Accumulus Newsletter - November 2020                                                                                                                                                                                             

WORKING PATTERNS & STAFF TRAINING                                                                                                                                                                         


As with many businesses Covid and the lockdowns has resulted in changes in the way Accumulus works.

The move to cloud based software some four years ago proved its worth when the lockdown occurred as staff were easily able to work from home. The saving in travel time and the ability to work peacefully at home was a broadly positive experience.

Accumulus is still committed to a physical "retail" presence to service our clients, but decided that staff could work from home if they wished for a couple of days of their normal working week (except for the reception staff sorry Jodie and Carey!)

This has the somewhat disconcerting consequence that the office is on occasions relatively unpopulated and very quiet, however if staff are not in the office they are contactable at home by reception staff to call you back (on any of their normal working days).

We have decided to introduce monthly meetings where everyone attends to facilitate training and administration (and so we don't forget each other).

Accumulus will be closed tomorrow morning Tue 17 November 2020 until 10.30 am, 

so all staff can attend a training and administration session. The front door will be closed and the phones will be for messages only until 10.30.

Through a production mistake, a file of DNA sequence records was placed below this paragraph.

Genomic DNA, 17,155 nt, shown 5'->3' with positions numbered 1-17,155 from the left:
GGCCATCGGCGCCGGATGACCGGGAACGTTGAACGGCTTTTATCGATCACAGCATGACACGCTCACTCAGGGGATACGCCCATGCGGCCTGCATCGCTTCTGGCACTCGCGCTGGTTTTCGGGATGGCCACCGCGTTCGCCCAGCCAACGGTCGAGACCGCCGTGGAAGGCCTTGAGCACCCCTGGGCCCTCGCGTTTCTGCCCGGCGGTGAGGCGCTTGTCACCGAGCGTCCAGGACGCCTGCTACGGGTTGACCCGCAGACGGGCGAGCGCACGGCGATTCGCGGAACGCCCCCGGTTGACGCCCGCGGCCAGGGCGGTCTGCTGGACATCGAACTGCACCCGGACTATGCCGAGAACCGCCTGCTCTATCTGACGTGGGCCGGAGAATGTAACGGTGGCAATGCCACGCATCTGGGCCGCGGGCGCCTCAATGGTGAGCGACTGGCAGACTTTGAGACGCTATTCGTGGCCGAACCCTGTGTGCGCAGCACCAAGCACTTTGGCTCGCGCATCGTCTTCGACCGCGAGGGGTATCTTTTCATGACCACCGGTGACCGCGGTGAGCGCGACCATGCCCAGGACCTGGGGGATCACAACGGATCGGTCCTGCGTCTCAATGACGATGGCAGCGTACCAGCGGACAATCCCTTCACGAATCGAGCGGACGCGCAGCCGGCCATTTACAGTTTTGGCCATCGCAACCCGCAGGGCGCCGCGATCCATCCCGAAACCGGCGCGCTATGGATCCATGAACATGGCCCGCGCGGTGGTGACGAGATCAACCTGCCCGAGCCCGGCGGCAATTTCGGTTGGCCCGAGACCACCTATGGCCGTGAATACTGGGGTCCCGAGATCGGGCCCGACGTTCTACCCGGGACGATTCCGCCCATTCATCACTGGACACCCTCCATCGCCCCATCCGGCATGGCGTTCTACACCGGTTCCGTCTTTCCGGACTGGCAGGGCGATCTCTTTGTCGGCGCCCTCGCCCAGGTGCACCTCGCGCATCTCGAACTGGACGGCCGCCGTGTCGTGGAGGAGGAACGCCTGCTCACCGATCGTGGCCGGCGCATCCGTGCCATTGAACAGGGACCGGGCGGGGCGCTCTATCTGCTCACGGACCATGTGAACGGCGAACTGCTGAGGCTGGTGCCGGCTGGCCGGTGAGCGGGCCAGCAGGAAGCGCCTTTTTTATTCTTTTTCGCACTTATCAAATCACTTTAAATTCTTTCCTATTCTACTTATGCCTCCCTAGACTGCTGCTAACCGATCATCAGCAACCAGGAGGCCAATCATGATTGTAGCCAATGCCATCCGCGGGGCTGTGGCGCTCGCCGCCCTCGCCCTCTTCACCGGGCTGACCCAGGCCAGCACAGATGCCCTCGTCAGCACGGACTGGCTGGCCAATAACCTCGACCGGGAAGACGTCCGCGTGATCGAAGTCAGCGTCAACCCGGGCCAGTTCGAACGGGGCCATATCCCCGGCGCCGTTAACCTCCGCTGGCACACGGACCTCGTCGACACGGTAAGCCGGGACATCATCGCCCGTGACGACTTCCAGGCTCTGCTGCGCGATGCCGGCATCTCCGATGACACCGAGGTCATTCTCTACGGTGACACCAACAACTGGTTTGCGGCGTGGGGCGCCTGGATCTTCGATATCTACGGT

These training sessions will be held at the same time on the third Tuesday of each month.

We apologise for any inconvenience this may cause, but the aim is to ensure that overall we provide a better service to our clients.



The Dire Straits hit song only needs a small adaptation to its chorus lyrics to have a new relevance in the Covid age:

"Now look at them yo-yo's that's the way you do it

You play the keyboard at the GVT (government)
That ain't workin' that's the way you do it
Money for nothin' and the votes for free
Now that ain't workin' that's the way you do it
Lemme tell ya them guys ain't dumb
Maybe get a blister on your little finger
Maybe get a blister on your thumb"

 The blisters are from pressing the "Create Money" button on the Reserve Bank Computer keyboard rather than plucking the guitar strings.

 The reserve bank Monetary Policy Committee has decided to continue with its Large Scale Asset Purchase (borrowing/money creation) Program of up to $100 billion* and to keep the official cash rate "OCR" at 0.25% with the possibility of a negative OCR next year.


 *With a NZ population of 5 million this equates to $20,000 borrowed/created for every adult and child in NZ.


The Reserve Bank FLP is targeted to commence in December and consists of providing $28 billion of loans to banks in NZ (part of the $100 billion mentioned above) at the OCR interest rate. The idea is to depress interest rates and encourage banks to lend.